Shoreline Erosion Control & Public Beach Restoration

DBW conducted an online webinar for these programs on December 5, 2019. A recording of the webinar is available here. A copy of the PowerPoint slides shown during the webinar is available here.

The general objectives of these programs are to preserve and protect the California shoreline, minimize the economic losses caused by beach erosion and maintain urgently needed recreational beach areas. This can be achieved by:

  • Cosponsoring the construction of beach erosion control projects with local and federal agencies,
  • Improving present knowledge of oceanic forces, beach erosion and shoreline conditions, and
  • Using this knowledge to prevent future erosion.

California's coast, one of our most precious resources, is a naturally eroding shoreline. It is both economically and socially important to minimize the loss of the State's beaches and to preserve its coastal resources. When erosion threatens to damage valuable public infrastructure, or there is not enough beach width to accommodate the recreational needs of the local population and the State's many visitors, beach erosion control projects at carefully selected places can slow the erosion.

Much of the natural sand that replenishes the beaches has been prevented from reaching the coastline by increasing urban development and flood control projects, especially in southern California. On the other hand, hundreds of millions of cubic yards of sand have been supplied to the shoreline over the past 50 years, mainly in southern California, as a byproduct of coastal projects such as harbors, sewer plants and power plants. This vast quantity of sand has widened many beaches well beyond their natural size. The beaches from Santa Monica south to Palos Verdes in the Los Angeles area, and those from Coronado to Silver Strand near San Diego, provide excellent examples of beaches widened by nourishment.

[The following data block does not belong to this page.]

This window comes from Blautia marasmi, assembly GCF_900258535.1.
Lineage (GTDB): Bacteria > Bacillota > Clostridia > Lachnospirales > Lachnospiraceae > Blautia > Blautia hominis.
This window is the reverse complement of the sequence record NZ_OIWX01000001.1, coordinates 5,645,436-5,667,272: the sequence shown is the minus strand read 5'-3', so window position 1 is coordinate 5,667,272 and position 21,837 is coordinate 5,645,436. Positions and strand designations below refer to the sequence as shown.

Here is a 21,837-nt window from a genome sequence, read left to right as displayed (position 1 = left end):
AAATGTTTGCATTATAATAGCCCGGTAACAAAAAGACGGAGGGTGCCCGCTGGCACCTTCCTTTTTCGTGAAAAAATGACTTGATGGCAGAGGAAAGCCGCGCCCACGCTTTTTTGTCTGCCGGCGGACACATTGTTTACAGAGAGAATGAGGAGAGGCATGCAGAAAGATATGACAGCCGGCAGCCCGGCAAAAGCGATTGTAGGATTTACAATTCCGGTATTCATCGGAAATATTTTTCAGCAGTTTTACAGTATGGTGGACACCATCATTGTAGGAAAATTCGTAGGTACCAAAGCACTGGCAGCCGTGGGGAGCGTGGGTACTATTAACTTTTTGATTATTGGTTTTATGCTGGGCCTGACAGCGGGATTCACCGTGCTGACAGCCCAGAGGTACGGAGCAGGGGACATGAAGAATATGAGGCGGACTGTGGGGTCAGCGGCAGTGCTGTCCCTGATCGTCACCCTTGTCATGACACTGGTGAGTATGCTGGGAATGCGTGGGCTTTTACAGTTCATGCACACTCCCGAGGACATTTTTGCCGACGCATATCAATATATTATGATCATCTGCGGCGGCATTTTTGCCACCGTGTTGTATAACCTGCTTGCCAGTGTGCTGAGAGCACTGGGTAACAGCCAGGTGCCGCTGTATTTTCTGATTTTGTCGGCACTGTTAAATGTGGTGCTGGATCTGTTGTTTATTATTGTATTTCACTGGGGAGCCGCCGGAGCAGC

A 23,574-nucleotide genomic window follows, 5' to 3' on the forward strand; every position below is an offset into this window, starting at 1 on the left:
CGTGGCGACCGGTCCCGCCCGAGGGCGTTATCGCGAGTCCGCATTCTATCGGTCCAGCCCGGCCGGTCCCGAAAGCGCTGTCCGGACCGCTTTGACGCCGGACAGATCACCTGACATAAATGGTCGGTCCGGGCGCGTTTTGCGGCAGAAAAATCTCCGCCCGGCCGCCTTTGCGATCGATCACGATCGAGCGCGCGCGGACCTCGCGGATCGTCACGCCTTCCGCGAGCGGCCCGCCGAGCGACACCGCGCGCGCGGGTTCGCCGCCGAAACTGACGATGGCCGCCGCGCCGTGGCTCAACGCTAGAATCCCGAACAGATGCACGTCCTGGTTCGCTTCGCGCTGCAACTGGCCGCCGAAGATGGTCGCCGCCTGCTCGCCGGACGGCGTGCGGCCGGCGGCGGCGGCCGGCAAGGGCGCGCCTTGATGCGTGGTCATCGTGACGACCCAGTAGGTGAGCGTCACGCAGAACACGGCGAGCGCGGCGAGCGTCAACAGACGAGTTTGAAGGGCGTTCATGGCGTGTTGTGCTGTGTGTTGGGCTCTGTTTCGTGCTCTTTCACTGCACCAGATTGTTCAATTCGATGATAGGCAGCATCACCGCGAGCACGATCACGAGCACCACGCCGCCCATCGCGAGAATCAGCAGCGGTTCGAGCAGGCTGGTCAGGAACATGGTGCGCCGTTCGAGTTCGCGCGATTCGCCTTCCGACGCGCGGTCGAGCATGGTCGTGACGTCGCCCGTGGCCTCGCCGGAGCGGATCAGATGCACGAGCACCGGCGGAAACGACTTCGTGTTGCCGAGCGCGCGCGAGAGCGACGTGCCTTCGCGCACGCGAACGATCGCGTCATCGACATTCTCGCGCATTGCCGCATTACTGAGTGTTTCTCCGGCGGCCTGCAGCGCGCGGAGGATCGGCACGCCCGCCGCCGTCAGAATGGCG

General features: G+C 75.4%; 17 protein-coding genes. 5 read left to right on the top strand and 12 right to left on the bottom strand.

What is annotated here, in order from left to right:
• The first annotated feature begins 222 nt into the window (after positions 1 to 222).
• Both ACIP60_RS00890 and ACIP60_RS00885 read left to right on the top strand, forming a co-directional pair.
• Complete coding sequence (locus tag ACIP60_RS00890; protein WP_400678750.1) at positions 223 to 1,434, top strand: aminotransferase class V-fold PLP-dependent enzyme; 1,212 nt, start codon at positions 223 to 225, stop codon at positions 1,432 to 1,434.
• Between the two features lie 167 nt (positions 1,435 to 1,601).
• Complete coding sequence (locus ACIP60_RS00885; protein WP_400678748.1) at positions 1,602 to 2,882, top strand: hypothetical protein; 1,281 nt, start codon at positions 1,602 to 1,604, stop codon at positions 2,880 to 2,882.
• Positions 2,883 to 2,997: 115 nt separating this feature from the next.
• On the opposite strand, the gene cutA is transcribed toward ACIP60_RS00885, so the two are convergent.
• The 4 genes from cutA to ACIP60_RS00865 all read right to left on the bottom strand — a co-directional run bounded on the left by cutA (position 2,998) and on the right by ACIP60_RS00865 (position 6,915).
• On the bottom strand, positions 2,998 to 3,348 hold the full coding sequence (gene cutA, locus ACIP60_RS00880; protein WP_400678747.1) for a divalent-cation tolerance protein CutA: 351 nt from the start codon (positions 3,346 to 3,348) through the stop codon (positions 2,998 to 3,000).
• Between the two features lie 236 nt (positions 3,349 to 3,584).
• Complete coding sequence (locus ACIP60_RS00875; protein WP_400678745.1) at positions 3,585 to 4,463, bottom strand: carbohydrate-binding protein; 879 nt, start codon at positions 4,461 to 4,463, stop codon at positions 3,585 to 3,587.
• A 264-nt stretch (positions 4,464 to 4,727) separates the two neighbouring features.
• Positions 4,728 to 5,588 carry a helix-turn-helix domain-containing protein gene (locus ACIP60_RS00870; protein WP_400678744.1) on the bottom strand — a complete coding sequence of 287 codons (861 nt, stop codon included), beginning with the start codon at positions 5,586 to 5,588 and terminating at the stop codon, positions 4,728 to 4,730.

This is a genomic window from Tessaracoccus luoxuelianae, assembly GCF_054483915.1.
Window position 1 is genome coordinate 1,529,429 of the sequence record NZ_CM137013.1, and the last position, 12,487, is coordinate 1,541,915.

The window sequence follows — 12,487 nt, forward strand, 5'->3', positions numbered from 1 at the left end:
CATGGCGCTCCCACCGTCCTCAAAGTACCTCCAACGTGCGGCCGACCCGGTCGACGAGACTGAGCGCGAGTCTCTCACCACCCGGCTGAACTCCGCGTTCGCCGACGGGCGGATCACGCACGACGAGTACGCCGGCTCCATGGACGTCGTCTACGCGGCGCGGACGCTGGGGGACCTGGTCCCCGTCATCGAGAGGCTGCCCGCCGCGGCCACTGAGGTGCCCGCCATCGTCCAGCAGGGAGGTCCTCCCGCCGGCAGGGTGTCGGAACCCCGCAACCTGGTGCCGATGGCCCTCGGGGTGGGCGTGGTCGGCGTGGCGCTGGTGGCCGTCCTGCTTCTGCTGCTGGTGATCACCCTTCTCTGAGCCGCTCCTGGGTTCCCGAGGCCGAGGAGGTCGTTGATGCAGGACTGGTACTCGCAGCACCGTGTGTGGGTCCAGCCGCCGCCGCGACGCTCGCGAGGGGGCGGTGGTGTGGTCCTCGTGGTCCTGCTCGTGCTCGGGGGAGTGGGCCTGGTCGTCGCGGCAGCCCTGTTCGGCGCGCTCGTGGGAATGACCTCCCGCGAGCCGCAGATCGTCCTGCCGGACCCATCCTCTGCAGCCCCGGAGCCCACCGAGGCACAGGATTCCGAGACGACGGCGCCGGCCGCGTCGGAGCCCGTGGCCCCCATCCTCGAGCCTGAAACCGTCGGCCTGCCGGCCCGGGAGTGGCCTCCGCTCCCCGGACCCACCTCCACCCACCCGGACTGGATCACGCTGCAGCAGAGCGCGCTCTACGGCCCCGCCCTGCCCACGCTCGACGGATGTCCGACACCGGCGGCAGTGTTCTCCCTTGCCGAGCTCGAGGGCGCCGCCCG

California Shoreline Erosion Control &
Public Beach Restoration Grants

Application Deadline
December 16, 2019 for Fiscal Year 2021-22 funding

Grant Application Procedure

DBW administers two coastal protection programs: The Shoreline Erosion Control Program and the Public Beach Restoration Program. Government agencies are eligible to apply for local assistance grants through these programs.

There is a separate application for each program. Applicants choose which program to apply to based on the type of solution the applicant seeks to implement and the amount of funding the applicant intends to contribute to the project. Please review the program descriptions below for additional guidance, and contact Casey Caldwell prior to submitting your application to verify you will apply to the appropriate program.

The Shoreline Erosion Control Program can assist in the planning and construction of all types of beach erosion control and shoreline stabilization measures, including hard structures like seawalls. This program can fund up to 50 percent of nonfederal project costs. This Program is authorized in statute by Harbors and Navigation Code sections 65-67.4. For the current application cycle, agencies may submit applications either online or via hard copy.